What The NRA Thinks Of Brett Kavanaugh's Views On Gun Control Speaks Volumes

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Immediately after Donald Trump revealed his pick to replace Justice Kennedy on the Supreme Court, the National Rifle Association applauded his nomination. And that instant approval of Brett Kavanaugh's stance on gun control speaks volumes. Chris Cox, the Executive Director of the NRA, said in a statement immediately following the announcement, “President Trump has made another outstanding choice in nominating Brett Kavanaugh for the U.S. Supreme Court. He has an impressive record that demonstrates his strong support for the Second Amendment."

Cox continued, “We urge the Senate to swiftly confirm Judge Kavanaugh to the U.S. Supreme Court, just as it confirmed him to the U.S. Court of Appeals for the District of Columbia Circuit."

He concluded his statement by reinforcing the power and depth of the NRA voters base: "On behalf of our six million members, the NRA strongly supports Judge Brett Kavanaugh’s confirmation to the U.S. Supreme Court. We will be activating our members and tens of millions of supporters throughout the country in support of Judge Kavanaugh. He will protect our right to keep and bear arms and is an outstanding choice to fill Justice Kennedy’s seat."

As a staunch conservative, Kavanaugh has maintained strong support of the Second Amendment, though he hasn't devoted much of his career to that area of the Constitution.

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According to The Los Angeles Times, Kavanaugh's potential appointment to the Supreme Court will move the court to the right in terms of gun control, in addition to other issues such as health care and abortion.

The Los Angeles Times also noted that Kavanaugh filed a 52-page dissent when an appeals court upheld an ordinance prohibiting semi-automatic rifles and magazines holding more than 10 rounds. In the dissent, Kavanaugh reportedly argued that the the ban on semi-automatic weapons violated the Constitution because they were in common use in the country. he wrote,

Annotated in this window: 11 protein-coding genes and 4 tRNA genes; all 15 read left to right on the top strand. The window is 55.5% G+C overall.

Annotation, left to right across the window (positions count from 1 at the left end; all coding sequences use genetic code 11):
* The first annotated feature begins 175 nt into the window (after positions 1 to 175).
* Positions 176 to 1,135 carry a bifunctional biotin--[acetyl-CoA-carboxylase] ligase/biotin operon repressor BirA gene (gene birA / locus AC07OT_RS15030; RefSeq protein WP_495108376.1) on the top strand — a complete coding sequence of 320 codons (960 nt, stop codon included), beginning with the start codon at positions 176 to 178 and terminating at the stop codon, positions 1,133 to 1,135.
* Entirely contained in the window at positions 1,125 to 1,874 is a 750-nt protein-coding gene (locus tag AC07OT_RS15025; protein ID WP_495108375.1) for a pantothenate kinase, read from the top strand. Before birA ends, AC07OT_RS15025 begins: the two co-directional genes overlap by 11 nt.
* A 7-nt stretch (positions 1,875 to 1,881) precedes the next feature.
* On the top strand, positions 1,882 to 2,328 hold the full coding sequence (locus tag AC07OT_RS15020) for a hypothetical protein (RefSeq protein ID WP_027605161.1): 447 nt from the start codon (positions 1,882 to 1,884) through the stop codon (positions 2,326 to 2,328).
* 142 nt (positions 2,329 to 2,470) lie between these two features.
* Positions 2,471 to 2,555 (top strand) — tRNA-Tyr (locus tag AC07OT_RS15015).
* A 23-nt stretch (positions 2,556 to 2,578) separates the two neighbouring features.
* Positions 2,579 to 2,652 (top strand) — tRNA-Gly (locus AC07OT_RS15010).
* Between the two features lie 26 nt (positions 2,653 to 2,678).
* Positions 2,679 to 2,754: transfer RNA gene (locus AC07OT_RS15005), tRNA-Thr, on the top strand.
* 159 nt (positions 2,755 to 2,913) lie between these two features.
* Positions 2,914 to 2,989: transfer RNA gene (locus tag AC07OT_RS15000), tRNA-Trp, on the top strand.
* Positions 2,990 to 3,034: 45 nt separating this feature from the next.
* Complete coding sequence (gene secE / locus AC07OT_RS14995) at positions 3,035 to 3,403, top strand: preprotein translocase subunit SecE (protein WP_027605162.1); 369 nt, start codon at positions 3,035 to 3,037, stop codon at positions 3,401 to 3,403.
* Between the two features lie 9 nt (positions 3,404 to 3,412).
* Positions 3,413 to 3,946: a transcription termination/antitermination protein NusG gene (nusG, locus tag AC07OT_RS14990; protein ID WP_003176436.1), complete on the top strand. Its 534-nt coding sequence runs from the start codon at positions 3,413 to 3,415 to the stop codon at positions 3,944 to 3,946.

As one who was born here, grew up in this community in the late 1960s, 1970s and 1980s, and has lived and worked in this area almost all of his life, I am acutely aware of the gun, drug and gang violence that has plagued all of us…. But our task is to apply the Constitution and the precedents of the Supreme Court, regardless of whether the result is one we agree with as a matter of first principles or policy.

In addition to having an extremely strict interpretation of the inflexible role of guns in our society, Kavanaugh harbors several other controversial opinions, as noted by Splinter News. For example, he was one of the largest critics of Barack Obama's environmental legislation, and reportedly "pounded the administration in a series of legal opinions rebuffing some of its most high-profile air pollution rules."

What's more, Kavanaugh has made some extremely conservative decisions related to abortion, which is especially relevant given he could provide the majority advantage to the conservative vote on the bench, if confirmed, which could then lead to a reversal of Roe v. Wade.

According to Splinter News, Kavanaugh was in the minority of dissenters trying to bar an undocumented girl from getting an abortion (her right to get one was upheld, at the time.)

Now that Kavanaugh has been nominated, the next step is to go through a series of Senate hearings in which senators will no doubt ask him a variety of questions, including about his particular opinions on such topics as gun control and abortion. There has to be a majority vote of approval in order for Kavanaugh to be appointed to the bench, meaning that at least one Republican would have to vote against Kavanaugh in order to block his nomination.